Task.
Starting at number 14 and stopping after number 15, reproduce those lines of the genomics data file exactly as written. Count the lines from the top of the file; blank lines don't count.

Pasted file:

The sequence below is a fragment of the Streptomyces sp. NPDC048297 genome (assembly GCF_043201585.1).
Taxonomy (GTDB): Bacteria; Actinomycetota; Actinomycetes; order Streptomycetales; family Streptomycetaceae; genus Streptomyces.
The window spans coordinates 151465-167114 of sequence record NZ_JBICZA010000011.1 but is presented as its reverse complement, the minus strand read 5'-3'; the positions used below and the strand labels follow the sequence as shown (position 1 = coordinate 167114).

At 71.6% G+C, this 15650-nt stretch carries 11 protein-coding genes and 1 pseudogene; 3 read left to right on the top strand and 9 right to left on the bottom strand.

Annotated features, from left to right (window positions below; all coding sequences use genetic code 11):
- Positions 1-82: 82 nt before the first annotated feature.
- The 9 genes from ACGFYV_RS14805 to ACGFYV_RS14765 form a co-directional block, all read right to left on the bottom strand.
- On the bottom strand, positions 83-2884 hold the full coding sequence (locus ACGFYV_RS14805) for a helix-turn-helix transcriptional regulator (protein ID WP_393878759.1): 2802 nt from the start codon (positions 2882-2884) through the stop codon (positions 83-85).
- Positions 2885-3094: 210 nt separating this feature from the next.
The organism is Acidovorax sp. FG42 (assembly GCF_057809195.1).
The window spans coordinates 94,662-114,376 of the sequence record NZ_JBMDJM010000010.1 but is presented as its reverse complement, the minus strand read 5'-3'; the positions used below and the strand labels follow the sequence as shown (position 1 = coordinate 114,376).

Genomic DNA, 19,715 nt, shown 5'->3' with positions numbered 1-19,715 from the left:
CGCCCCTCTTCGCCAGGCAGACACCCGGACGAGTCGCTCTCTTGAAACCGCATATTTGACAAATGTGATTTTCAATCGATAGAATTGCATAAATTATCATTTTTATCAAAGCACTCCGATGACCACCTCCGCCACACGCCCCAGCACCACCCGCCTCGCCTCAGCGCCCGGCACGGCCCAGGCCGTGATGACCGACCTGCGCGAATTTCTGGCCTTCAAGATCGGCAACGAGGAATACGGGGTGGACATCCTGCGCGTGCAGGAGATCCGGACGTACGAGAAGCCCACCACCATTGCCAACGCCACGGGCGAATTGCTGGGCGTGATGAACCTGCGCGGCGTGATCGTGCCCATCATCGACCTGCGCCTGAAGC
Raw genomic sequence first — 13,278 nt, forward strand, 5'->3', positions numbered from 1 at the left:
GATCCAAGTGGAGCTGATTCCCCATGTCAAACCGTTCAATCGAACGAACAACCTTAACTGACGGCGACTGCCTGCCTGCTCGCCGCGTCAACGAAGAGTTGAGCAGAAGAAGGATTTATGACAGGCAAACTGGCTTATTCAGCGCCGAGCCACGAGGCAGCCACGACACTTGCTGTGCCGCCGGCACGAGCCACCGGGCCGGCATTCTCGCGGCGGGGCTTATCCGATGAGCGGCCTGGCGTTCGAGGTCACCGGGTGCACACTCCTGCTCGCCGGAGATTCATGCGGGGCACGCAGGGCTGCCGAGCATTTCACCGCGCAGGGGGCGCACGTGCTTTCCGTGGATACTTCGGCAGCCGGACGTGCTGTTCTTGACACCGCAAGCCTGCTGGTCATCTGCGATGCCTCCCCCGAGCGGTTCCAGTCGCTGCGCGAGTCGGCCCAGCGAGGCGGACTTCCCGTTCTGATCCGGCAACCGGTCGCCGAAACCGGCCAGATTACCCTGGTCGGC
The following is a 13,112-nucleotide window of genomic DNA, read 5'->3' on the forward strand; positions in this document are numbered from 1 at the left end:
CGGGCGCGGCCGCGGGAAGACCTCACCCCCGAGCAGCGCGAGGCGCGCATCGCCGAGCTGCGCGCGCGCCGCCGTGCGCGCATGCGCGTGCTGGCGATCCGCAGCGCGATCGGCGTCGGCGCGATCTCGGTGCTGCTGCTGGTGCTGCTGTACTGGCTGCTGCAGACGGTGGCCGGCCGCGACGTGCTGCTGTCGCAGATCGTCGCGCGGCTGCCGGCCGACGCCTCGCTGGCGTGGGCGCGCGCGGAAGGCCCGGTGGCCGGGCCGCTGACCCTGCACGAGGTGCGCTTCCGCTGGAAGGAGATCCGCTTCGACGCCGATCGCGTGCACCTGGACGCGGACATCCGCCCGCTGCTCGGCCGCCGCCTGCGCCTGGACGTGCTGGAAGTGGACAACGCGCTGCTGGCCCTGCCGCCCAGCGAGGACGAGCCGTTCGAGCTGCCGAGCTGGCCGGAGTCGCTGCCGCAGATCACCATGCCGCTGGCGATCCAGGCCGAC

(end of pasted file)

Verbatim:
Raw genomic sequence first — 13,278 nt, forward strand, 5'->3', positions numbered from 1 at the left:
GATCCAAGTGGAGCTGATTCCCCATGTCAAACCGTTCAATCGAACGAACAACCTTAACTGACGGCGACTGCCTGCCTGCTCGCCGCGTCAACGAAGAGTTGAGCAGAAGAAGGATTTATGACAGGCAAACTGGCTTATTCAGCGCCGAGCCACGAGGCAGCCACGACACTTGCTGTGCCGCCGGCACGAGCCACCGGGCCGGCATTCTCGCGGCGGGGCTTATCCGATGAGCGGCCTGGCGTTCGAGGTCACCGGGTGCACACTCCTGCTCGCCGGAGATTCATGCGGGGCACGCAGGGCTGCCGAGCATTTCACCGCGCAGGGGGCGCACGTGCTTTCCGTGGATACTTCGGCAGCCGGACGTGCTGTTCTTGACACCGCAAGCCTGCTGGTCATCTGCGATGCCTCCCCCGAGCGGTTCCAGTCGCTGCGCGAGTCGGCCCAGCGAGGCGGACTTCCCGTTCTGATCCGGCAACCGGTCGCCGAAACCGGCCAGATTACCCTGGTCGGC